Moving beyond the basics of positive psychology, e.g., Maslow, developmental schemas, strength-based perspective, internal resilience, psychology of religion, hope-based psychology, etc., I experience a re-orientation by way of a fresh, close reading of Aristotle’s virtue ethics and Alasdair MacIntyre’s After Virtue. From here I now seek to develop a thorough, comprehensive, practical understanding and framework that emerges from what C. Peterson and M. E. P. Seligman have begun: a “Manual of Sanities” in a collaborative text, Character, Strengths, and Virtues: A Handbook and Classification (Oxford, 2004). From Aristotle, MacIntyre, Peterson and Seligman, and others, and with my innate desire and need, I reclaim ethics’ and psychology’s early concern with virtue and character by drawing on ancient and recent hard-learned lessons about how to conduct good psychological science while developing an informed, earnest praxis that is in contrast to the DSM’s focus on illness and deficit, hence the categorization of “a manual of the sanities.”
The niche of positive psychology evolves from the need to deconstruct modernity’s need to categorize illness and pathologies, which includes the Diagnostic and Statistical Manual of Mental Disorders (DSM) with its first edition printed in 1952 (DSM-I) and its most recent (DSM-V) in 2013. See ‘Stopping the “Madness”: Positive Psychology and the Deconstruction of the Illness Ideology and the DSM’ by James E. Maddux in Handbook of Positive Psychology, C. R. Snyder, Shane J. Lopez, Editors, New York: Oxford Univ. Press, 2002, 13-25.
Widening the focus includes paying attention to human strengths and environmental resources. This perspective should tap into an insider rather than the outsider perspective; e.g., the person and/or system experiencing the behavior, feelings and problems and relative potency of positives versus negative factors. Expanding our attention includes the use of various approaches that see life beyond the baseline offering not only interventions in therapy; they promote health at every level. A brief list of approaches includes that following with some examples:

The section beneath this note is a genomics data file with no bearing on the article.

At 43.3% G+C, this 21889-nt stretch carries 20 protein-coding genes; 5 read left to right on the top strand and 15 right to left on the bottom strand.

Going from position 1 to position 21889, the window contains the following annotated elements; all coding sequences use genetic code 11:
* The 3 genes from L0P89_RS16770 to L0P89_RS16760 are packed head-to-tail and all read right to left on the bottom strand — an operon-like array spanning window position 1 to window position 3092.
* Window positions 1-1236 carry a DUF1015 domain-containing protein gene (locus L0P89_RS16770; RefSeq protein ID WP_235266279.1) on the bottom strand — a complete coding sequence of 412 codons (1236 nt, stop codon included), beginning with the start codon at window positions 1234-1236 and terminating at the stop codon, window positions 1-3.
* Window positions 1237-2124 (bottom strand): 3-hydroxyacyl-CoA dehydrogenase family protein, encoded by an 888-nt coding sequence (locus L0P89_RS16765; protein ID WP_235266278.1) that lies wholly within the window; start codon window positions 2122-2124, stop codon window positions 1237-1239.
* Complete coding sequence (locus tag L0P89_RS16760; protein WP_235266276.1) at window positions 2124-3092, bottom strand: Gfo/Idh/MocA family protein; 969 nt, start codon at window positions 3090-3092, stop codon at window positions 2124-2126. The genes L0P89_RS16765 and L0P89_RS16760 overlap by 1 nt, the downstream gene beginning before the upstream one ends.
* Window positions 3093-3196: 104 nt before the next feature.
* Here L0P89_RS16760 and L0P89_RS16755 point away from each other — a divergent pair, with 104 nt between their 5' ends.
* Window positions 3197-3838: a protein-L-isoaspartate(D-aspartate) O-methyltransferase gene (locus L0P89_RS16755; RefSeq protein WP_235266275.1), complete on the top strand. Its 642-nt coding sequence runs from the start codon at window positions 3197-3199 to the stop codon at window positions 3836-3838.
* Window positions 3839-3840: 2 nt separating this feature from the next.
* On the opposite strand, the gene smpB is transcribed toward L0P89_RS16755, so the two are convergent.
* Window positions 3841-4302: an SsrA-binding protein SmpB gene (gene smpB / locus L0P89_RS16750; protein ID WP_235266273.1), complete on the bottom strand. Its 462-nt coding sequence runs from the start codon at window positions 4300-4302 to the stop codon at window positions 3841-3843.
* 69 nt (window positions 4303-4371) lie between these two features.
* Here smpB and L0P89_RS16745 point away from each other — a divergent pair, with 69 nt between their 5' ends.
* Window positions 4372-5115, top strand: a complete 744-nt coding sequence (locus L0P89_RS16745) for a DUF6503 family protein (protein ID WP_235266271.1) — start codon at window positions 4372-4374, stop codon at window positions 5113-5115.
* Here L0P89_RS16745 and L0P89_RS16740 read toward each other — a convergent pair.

- Emotion-focused (resilience, concept of flow, positive emotions)
- Cognitive-focused (creativity, Well-being, hope theory, self-efficacy)
- Self-based (authenticity, humility, reality negotiation)
- Interpersonal (compassion, forgiveness, altruism)
- Biological (toughness, role of neuropsychology, biology of social support)
- Specific Coping Approaches (sharing one’s story; pursuit of meaningfulness, humor, meditation)
While this subject is vast, growing and vitally needed to promote more fully human functioning (“complete mental health”), I provide verse to convey the mystical measure of fullness.
“The dead man erases the word for God to better understand divinity.”
Marvin Bell, The Book of the Dead Man (13.1, 11)
A Body of Broken Bones
An Erasure of “A Body of Broken Bones” written by Thomas Merton in
A Thomas Merton Reader Thomas P. McDonnell, Ed. New York: Harcourt, Brace, and World, Inc. 1962.
Dan Seifert, August 2014
Identity in one mystical measure of fullness,
perfection remaining distinct nevertheless
omnia in omnibus.
Fire alone refine, separate slag and dross,
consume entirely in hidden rock and dirt;
suffer dismemberment. Body
drawn and quartered in agony,
vegetates to avarice and lust of breed,
divisions, wounds tear from union—
another member torn
limb from limb.
The innocent who love—
hidden, possess the secret
imprisoned in inescapable egotism.
Love suffer[s], resetting a body
of broken bones: every lost member
of human hatred born in isolation.
Others projecting proud, happy hate
consumes its own spiritual ruin.
Strong hate support[s] idol of war
with great toil, drink[s] blood, eat[s] flesh,
thrive[s] on collective fanaticism.
Unworthiness lies at the root,
blind to self, seeing wrongs
in someone else. Aware-ness tempt[s]
a subtler, searing, nauseating hate:
everything fainted, everything foul.
Weak hate is weak love.
Begin the fight to love—discovery[ing]
no special consequence while
hatred smolder[s] under gray ashes;
the pain of reunion heal[s] all wounds.
The basic tenant in Natural Law—
treat others as we would like them to treat us—
demanded of every human being is willed
whether I find the formula satisfactory.
Compassion, suffer, share with others
joys, sufferings, ideas, needs, desires,
even groups regarded as hostile.
Contemplate the recovery of our union,
peace in the unquiet city of those
fighting for possession,
monopoly of goods and pleasures.
Flight from the world, free from self-concern—
it is dangerous to merely be alone.